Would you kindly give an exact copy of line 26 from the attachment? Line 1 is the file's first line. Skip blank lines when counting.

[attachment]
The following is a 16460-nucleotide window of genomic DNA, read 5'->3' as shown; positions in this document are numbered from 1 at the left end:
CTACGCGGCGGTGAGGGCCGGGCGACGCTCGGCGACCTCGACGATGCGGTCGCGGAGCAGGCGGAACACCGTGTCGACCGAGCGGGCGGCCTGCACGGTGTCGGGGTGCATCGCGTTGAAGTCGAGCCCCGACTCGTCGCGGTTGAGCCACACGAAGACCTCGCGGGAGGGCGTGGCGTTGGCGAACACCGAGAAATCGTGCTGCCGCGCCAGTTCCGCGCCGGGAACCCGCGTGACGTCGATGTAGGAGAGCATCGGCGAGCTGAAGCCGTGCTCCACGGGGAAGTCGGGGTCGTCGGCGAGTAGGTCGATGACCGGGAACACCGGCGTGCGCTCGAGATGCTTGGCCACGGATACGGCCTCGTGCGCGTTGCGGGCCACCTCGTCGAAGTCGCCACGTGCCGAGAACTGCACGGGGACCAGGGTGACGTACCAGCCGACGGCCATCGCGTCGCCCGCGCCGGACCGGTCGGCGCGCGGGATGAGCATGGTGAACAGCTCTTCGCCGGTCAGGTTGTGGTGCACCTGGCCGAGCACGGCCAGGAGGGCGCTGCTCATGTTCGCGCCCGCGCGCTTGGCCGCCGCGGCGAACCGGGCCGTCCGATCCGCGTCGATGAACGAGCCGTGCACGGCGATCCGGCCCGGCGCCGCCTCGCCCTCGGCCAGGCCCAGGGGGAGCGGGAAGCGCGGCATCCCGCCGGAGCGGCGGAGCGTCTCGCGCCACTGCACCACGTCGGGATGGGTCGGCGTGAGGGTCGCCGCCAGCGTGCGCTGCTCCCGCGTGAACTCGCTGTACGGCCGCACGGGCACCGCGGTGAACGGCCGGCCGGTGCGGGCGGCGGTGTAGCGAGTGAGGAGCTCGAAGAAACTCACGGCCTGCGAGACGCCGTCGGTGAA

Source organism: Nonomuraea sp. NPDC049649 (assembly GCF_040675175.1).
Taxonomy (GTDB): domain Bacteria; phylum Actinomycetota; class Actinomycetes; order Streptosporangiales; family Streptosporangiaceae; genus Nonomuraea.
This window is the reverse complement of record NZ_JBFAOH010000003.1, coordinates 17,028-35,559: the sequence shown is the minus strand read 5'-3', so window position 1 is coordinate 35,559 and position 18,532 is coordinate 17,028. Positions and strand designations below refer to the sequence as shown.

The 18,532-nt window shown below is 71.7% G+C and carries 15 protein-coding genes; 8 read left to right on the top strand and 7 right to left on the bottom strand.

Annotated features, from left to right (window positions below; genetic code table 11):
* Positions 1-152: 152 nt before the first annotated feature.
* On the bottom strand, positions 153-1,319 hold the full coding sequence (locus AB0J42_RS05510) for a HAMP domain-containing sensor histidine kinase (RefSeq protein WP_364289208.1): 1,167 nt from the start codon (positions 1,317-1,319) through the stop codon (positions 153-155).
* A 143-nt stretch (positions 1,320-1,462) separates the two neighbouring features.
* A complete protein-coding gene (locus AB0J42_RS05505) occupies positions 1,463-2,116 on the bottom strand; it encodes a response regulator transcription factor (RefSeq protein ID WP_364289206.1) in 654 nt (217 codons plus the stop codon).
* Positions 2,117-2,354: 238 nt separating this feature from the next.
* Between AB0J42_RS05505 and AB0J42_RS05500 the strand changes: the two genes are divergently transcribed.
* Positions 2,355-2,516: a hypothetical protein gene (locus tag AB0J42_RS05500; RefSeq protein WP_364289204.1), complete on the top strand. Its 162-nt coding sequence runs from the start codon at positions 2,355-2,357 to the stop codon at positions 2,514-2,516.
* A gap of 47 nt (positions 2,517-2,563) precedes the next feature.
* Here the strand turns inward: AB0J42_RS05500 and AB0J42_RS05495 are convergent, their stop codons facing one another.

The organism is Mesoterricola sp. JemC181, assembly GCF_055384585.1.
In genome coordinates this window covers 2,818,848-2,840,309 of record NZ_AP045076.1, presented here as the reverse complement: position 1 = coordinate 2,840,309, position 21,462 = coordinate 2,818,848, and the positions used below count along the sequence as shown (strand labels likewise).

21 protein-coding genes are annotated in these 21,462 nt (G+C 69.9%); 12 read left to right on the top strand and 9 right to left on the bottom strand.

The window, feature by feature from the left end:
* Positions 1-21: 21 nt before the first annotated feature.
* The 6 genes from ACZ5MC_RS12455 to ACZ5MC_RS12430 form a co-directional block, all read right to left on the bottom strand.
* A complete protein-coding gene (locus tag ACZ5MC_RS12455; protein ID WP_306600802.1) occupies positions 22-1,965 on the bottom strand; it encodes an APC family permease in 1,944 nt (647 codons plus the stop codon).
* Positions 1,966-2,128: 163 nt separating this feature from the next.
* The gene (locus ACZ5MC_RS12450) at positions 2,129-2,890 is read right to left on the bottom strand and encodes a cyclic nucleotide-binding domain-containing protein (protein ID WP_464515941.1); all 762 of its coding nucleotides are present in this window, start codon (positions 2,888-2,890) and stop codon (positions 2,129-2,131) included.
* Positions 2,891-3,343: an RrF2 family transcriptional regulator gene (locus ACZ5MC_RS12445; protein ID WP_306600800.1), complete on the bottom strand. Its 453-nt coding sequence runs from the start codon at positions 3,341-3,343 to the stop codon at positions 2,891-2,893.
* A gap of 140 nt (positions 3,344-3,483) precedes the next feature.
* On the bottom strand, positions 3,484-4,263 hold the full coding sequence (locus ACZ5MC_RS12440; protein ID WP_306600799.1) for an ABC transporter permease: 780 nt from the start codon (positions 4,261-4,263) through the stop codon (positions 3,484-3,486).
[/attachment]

* Positions 2,891-3,343: an RrF2 family transcriptional regulator gene (locus ACZ5MC_RS12445; protein ID WP_306600800.1), complete on the bottom strand. Its 453-nt coding sequence runs from the start codon at positions 3,341-3,343 to the stop codon at positions 2,891-2,893.